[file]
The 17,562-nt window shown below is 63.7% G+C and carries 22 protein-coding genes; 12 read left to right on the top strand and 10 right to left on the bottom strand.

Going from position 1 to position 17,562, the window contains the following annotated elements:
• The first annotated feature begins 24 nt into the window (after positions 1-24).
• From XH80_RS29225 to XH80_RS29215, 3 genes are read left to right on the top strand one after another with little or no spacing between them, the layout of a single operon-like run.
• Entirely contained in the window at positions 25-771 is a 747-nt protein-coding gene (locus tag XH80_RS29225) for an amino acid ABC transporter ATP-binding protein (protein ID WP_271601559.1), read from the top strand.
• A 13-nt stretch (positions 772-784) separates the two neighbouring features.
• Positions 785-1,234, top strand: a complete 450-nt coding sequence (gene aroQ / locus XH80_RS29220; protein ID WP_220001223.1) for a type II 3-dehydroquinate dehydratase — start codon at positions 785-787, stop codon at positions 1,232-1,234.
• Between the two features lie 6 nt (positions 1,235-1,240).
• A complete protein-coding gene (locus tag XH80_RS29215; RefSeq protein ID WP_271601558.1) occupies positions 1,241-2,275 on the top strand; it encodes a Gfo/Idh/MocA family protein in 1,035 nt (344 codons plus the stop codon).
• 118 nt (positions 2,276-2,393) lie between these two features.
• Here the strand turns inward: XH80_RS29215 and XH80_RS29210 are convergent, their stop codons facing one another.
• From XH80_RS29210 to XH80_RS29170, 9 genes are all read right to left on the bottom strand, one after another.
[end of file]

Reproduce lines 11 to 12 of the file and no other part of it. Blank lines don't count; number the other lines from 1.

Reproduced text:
• Here the strand turns inward: XH80_RS29215 and XH80_RS29210 are convergent, their stop codons facing one another.
• From XH80_RS29210 to XH80_RS29170, 9 genes are all read right to left on the bottom strand, one after another.